Jim “Razor” Sharp knows all about riding streaks.
Prior to his PBR career, the 2010 Ring of Honor inductee logged a pair of consecutive riding streaks that reached 57 and 51, while competing at pro rodeos.
Like everyone else, Sharp has watched three-time World Champion Silvano Alves push his Built Ford Tough Series streak to 24 consecutive qualified rides.
“He’s a great bull rider,” Sharp said. “He looks like he’s one of the greatest ever.”
For years, the PBR mark was at 15 until J.B. Mauney went to 16 with his late-season run to win the 2013 World Championship and the start of last season, while Alves’ streak began last fall in Biloxi, Mississippi.
This past weekend, in New York, he was 5-for-5, including his 8-second effort in the first 15/15 Bucking Battle of the season.
“And it’s probably fixing to be a lot higher,” said Sharp, of Alves’ current streak heading into this weekend’s BFTS event in Oklahoma City.
Sharp continued, “That doesn’t surprise me. He can stay on anything they run in there.”
Alves streak also includes a 6-for-6 performance last October at the World Finals, where he won his third title in four years along with the World Finals average.
In fact, he’s qualified for the Championship Round in all five Finals since his rookie season of 2010 and his 80 percent riding percentage – 24 of 30 – at the marquee season-ending event is another of his many PBR records.
PBR statistician Slade Long called Alves’ streak remarkable.
The most comparable streak would be the 56-game hitting streak Joe DiMaggio set, while playing Major League Baseball, with the New York Yankees in 1941. The closest any modern day player has come is when Pete Rose hit in 44 straight games for the Cincinnati Reds in 1978.
But longtime MLB writer Tracy Ringolsby, a Wyoming native, who started his sports writing career covering the old RCA, mitigated the comparison by saying, “Hitting streaks do not require perfection. Silvano’s streak does.”
“It’s amazing that anyone can ride that many bulls of that caliber,” Long added. “A guy that can do that—you or that point system is not going to keep him down.”
It’s no surprise that Alves is currently the No. 1 ranked rider in the world.
He unofficially has earned 1,240 points and has more than doubled second-ranked rider Matt Triplett, who trails the 27-year-old Brazilian by 695 points.
Reese Cates, Guilherme Marchi and Chase Outlaw round out the Top 5 in the world standings.
Alves made an impression the moment he arrived in 2010.
He rode his first eight bulls in Nampa, Idaho, and Billings, Montana, en route to earning the Rookie of the Year title and then became the first rider in PBR history to claim a world title the year after being the top rookie when he won his first of three gold buckles in 2011.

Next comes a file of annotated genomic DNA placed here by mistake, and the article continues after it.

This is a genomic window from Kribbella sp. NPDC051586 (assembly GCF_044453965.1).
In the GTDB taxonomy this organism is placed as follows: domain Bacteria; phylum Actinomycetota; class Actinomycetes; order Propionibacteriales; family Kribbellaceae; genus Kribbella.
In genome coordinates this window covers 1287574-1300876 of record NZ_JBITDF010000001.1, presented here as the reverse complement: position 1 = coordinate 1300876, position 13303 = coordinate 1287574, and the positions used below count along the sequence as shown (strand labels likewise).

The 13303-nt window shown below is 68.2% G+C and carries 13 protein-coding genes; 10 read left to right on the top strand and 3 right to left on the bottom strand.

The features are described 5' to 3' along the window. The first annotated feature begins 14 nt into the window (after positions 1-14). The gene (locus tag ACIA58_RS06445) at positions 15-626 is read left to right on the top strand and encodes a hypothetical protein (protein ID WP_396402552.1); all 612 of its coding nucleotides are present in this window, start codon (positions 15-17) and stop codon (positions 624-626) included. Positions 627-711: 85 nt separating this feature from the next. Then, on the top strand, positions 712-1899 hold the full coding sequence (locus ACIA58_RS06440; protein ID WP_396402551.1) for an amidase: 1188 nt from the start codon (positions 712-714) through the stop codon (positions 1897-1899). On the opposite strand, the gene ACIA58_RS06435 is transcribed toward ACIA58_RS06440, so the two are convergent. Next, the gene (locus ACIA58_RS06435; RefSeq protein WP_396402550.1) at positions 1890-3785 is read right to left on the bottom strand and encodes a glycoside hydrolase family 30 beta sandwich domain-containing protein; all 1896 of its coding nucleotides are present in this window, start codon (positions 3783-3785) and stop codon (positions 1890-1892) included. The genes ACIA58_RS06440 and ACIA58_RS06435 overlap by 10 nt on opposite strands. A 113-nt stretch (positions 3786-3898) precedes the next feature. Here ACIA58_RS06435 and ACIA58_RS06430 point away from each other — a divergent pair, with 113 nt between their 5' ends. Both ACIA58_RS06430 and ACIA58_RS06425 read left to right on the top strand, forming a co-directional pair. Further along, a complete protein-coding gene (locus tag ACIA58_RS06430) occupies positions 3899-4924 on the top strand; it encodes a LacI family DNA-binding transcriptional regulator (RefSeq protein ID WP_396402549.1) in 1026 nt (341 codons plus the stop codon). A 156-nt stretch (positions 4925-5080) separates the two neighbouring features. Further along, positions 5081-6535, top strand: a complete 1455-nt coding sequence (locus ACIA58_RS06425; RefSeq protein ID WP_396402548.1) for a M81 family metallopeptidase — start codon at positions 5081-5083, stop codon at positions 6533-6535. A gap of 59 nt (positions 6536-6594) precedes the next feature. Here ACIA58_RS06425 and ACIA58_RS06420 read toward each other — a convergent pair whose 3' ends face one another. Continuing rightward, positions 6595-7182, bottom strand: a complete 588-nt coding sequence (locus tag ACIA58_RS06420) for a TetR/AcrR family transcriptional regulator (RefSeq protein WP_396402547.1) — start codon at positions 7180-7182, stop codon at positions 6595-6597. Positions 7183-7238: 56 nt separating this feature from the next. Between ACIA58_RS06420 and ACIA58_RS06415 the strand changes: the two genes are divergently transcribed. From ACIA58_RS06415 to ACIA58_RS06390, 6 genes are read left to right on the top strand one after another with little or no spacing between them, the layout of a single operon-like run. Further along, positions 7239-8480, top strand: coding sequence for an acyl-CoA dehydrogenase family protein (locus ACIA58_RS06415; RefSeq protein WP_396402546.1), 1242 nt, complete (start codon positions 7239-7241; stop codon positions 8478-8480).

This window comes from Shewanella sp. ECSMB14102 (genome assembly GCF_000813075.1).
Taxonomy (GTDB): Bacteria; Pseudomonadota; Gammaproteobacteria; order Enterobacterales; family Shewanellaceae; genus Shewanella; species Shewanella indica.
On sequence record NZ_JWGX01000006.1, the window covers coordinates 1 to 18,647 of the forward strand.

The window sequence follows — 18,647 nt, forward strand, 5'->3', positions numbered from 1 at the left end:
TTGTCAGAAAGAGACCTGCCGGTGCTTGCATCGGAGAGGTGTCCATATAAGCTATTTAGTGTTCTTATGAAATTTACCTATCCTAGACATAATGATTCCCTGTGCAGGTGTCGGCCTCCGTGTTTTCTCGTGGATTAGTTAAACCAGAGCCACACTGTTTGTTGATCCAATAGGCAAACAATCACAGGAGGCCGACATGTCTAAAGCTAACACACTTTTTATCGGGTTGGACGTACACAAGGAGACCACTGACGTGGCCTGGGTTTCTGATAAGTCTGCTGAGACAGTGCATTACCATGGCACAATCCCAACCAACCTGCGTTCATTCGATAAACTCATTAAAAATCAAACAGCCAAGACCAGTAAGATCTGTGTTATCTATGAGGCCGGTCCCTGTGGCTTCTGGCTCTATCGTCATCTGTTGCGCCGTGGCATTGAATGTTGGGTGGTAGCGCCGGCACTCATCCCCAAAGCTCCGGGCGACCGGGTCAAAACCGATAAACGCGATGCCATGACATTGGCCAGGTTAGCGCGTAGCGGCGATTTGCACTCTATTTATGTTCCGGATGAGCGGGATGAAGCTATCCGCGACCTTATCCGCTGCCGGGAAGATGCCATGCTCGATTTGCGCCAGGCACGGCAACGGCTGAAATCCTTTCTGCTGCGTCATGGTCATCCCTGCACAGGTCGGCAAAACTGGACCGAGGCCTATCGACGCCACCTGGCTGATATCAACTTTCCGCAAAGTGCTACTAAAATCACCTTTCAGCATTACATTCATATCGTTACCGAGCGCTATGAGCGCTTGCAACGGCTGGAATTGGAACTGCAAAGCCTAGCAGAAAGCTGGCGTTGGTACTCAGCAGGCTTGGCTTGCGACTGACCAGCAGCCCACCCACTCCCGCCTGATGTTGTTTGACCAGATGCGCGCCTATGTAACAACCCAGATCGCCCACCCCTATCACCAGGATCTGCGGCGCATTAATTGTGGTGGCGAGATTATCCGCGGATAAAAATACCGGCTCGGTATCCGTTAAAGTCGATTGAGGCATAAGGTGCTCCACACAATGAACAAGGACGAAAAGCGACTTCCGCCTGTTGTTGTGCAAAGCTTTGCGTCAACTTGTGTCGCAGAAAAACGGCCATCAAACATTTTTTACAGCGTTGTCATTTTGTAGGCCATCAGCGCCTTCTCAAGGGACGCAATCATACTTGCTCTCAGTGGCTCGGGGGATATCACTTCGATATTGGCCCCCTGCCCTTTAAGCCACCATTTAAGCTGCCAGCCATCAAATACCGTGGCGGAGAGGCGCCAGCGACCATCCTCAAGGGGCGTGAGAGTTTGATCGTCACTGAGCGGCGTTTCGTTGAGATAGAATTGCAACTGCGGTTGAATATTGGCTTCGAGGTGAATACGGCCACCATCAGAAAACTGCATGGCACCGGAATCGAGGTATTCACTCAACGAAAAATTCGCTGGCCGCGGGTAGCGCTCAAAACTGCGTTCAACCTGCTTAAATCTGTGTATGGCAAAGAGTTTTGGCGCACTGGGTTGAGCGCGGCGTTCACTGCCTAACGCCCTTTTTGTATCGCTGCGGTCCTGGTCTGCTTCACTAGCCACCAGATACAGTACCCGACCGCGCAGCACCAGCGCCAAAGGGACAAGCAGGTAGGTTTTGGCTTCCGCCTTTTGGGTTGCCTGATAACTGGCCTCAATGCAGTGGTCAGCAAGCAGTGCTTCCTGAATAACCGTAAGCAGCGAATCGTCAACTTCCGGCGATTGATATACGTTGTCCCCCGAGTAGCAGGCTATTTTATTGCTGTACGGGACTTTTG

In 2012, he became the first back-to-back World Champion in PBR history and only the second three-time Champion last year.
He’s also atop the all-time list of PBR money-earners with $5,810,723.16.
To put his earnings into perspective, he’s been competing on the BFTS for the past 58 months meaning he’s averaging $100,000 per month in career earnings—largely because of the three $1 million bonuses he’s earned as World Champion.
However, in an era where the bull pens from one BFTS event to another are better than any other time in its 22-year history, Alves’ streak of 24 stands out among all his accomplishments.
“He can ride the rank bulls,” Sharp said. “He’s not a flashy rider, but he gets the job done and that’s what counts in my book.”
For Sharp to speak highly of Alves means a lot.
The 49-year-old Sharp claimed three consecutive AJRA titles and the all-around Texas high school title (1984) before winning back-to-back National Intercollegiate Rodeo Association titles in 1986 and 1987.
At 20, he was the PRCA Rookie of the Year and won a pair of PRCA world titles in 1988 and 1990.
He was the first rider in history to ride all 10 bulls at the National Finals Rodeo and, in fact, the Texas cowboy rode 23 in a row at the Thomas & Mack Center from 1988 to 1990.
Upon being inducted into the Ring of Honor, PBR co-founder and longtime livestock director Cody Lambert said, “If Jim came along in any other era in bull riding…he would have won six or seven World Championships. The problem is, Jim came along in an era when I haven’t seen tougher bull riders.”
Sharp was calm, cool and collected.
He is remembered for mentally keeping his composure regardless of the task at hand.
“I think it’s a personality type that he was born with,” said nine-time World Champion Ty Murray, who is among Sharp’s closest friends, “but he was the coolest competitor to this day I’ve ever seen. I thought he rode the best, I thought he looked the best and I don’t think anybody really compared to him.”
As for Sharp’s cool demeanor, Alves is often described as being cold as ice.
Sharp shied away from comparing his streaks with Alves’ accomplishment saying only he would have had a few re-ride options by today’s standards and that he can’t understand why Alves wouldn’t take all of the options that come his way.
Sharp opined that anyone competing at a BFTS event ought to be able to ride the bottom-end bulls in any long round, but that eventually Alves will be matched up with a bull that will finally get the best of Alves.
For Sharp, that was a bull called Mr. T.
“He can ride just about any one,” said Sharp, who estimated Alves can ride 98 percent of the bulls Lambert uses at the BFTS, “but I’m sure there’s one or two, if he draws him the streak could end next week.”
As for how much longer Alves’ streak will continue, Sharp added, “Hard to tell.”
However, Long was emphatic when he said, “I don’t think anybody is going to break that.
He concluded, “It’s somebody way in the future, who we haven’t heard about yet. There’s nobody on tour right now that’s going to do that.”
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